The New York institution is looking to raise $25,000 to fund future series, and children who visit will have a chance to take part in production.

Following a year in which many parents suddenly had to figure out how to educate, entertain and enrich their children at home, the Children’s Museum of the Arts (CMA) in New York is launching a free online video channel with art-themed shows made for and by children. The inaugural programme, The Look Make Show, will be an animated series that aims to teach kids about art and how to face challenges in life.

The CMA’s director Seth Cameron says that the channel will be a way for the museum to reach a wider audience, and to engage museum-going children in a creative way. “It’s a completely new framework, taking all of the things that the museum did previously and repackaging it to adapt for online audiences,” says Cameron. “The idea is that this becomes the inspiration for segments that are going to be created collaboratively between our staff of artists and kids who visit the museum.”

A still from The Look Make Show

In addition to more conventional forms of fine art like drawing and painting, the CMA has long taught media lab classes for children, so the channel will also be an opportunity for kids to get involved producing the shows, allowing them to see their work as part of a larger effort that ultimately reaches the public.

 “It’s about giving a creative framework for all of our programming, so that we can really make the experience of the museum one big collaborative art project,” Cameron says. “When people come to the museum, they’ll be working on projects like building sets, miniature worlds or backdrop pieces. Anything they might work on could find its way somehow into a show going forward.”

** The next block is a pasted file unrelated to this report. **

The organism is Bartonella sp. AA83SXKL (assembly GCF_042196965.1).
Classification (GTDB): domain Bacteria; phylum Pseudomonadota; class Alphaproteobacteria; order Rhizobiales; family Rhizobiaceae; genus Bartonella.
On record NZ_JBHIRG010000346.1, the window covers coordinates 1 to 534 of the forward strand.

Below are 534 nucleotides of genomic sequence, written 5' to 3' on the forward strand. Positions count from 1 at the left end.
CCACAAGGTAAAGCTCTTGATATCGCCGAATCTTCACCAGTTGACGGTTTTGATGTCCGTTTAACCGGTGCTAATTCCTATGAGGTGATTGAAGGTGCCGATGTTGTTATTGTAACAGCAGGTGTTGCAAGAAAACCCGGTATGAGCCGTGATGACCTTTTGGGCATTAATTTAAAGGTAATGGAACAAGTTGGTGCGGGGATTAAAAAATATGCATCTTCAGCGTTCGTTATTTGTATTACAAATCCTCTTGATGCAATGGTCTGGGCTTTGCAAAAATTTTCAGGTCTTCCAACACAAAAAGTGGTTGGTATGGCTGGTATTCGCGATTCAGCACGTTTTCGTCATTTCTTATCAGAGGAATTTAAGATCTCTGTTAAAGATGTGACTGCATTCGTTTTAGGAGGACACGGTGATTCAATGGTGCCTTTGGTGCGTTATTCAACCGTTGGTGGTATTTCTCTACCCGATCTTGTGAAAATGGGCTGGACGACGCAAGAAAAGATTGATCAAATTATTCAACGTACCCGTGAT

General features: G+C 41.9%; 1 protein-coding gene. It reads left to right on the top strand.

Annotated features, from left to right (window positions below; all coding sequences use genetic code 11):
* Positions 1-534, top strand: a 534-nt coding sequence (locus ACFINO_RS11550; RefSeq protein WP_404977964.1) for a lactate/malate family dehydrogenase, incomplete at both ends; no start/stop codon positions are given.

While the museum has yet to reopen to the public due to the Covid-19 pandemic, it will be hosting children’s art camp this summer and hopes to fully reopen in the fall.

The Look Make Show will debut to the public on 9 April, on the same day that the museum will be launching a Kickstarter campaign with a goal of $25,000 to fund further production costs.

Attendees of the museum’s virtual gala the day before will be able to view the first episode on the interactive video-chat platform Bramble, with tickets available for purchase until Thursday. The museum plans to make the channel available for free on its website and will also upload episodes on YouTube.